Now that most smartphones come fully equipped with high-quality cameras—and more than 90 percent of the population owns a mobile device — many of us are carrying around thousands of photo files in our back pockets. While phones do offer some simple tags to help users sort through their personal archives, computer vision classification models offer an easy and effective way of creating custom, highly-specialized models that can help to categorize visual data with highly personalized labels.
In this post, we’ll guide you through the process of creating a classification model in 6 easy steps.
What is a Classification Model, and Why Does it Matter?
A classification model is a computer vision algorithm that has been trained to categorize an image. The model learns how to do this by continuously examining images that have been labeled manually until it has processed enough labeled data to accurately categorize new images automatically. This is extremely useful for sorting images into searchable categories.
How to build a classification model
1. Choose your data: I am an avid hiker and love to visit Yosemite National Park. In addition to towering granite walls, Yosemite has some of the most beautiful waterfalls in the world. I wanted a way to be able to sort my numerous photos of the different waterfalls so that I could easily categorize them. A computer vision classification model is perfect for this!
2. Uploading your data: I transferred 143 images s from my local device into a dataset folder labeled Yosemite Waterfalls.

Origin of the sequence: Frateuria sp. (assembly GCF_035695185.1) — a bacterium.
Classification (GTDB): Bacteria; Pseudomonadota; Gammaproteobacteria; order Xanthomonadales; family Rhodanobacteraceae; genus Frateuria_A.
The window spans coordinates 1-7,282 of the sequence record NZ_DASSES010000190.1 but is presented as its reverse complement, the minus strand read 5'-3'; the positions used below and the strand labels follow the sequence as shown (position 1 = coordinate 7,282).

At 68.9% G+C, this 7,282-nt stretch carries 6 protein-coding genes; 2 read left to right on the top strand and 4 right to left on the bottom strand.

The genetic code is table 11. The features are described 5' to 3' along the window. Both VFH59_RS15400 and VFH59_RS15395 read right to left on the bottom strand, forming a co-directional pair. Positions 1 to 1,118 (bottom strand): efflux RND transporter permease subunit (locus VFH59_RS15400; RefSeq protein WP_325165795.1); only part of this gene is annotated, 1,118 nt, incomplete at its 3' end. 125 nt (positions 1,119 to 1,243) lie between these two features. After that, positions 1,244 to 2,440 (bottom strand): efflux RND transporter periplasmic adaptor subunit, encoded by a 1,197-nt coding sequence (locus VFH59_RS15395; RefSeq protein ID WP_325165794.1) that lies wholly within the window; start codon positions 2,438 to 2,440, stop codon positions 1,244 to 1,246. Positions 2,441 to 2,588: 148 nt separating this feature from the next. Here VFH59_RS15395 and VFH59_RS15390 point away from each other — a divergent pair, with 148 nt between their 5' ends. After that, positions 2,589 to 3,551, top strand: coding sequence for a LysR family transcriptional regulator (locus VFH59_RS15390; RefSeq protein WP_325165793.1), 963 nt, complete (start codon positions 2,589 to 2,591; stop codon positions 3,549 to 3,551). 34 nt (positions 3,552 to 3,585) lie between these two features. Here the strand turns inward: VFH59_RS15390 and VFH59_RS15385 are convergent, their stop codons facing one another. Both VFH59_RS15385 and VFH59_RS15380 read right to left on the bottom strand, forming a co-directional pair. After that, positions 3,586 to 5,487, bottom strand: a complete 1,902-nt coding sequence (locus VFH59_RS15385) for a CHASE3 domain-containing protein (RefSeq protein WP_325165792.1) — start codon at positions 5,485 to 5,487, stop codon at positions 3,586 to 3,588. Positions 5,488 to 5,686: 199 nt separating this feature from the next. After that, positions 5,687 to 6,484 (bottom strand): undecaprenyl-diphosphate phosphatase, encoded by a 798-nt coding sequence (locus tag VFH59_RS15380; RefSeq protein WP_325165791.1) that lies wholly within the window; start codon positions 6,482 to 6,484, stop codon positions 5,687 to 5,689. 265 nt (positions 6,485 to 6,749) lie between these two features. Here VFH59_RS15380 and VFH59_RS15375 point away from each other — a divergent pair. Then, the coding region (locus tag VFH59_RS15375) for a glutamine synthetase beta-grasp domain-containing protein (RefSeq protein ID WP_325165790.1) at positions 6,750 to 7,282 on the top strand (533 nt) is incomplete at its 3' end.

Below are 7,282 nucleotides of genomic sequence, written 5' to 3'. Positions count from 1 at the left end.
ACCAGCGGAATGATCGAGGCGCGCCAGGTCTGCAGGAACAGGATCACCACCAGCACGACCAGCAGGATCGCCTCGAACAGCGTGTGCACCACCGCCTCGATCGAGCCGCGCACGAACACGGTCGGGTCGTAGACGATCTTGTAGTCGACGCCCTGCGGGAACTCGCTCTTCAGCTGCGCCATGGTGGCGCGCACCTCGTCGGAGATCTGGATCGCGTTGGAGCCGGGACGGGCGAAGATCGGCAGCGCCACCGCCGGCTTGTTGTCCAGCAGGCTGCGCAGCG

3. Classification Labels: Next, I created label tags for the waterfalls I wanted to classify. For this project I had classification labels for 8 distinct waterfalls: Yosemite Falls, Upper Yosemite Falls, Lower Yosemite Falls, Vernal Fall, Nevada Fall, Illilouette Falls, and Chilnualna Falls.
4. Labeling the Data: Going through each photo I assigned the correct classification label until the entire dataset was labeled. I am very familiar with what the waterfalls look like so I spent an average of 2 seconds on each image.
5. Training the model: Once the dataset is tagged and submitted, Plainsight’s SmartML feature makes it easy to train an accurate model. After locking my labeled dataset into a version, I hit the ‘train model’ command and waited…
6. The Results: After only 15 minutes and with less than 200 photos I was able to create a classification model for Yosemite Waterfalls with an 83% accuracy. I was pretty impressed! To have such high accuracy on the first version of the model with such a small amount of data means that I’m on the right track to be successful in creating a highly accurate classification model.
With a working classification model I can now easily sort and categorize any future photos that I take of waterfalls in Yosemite–which can really be a time-saver!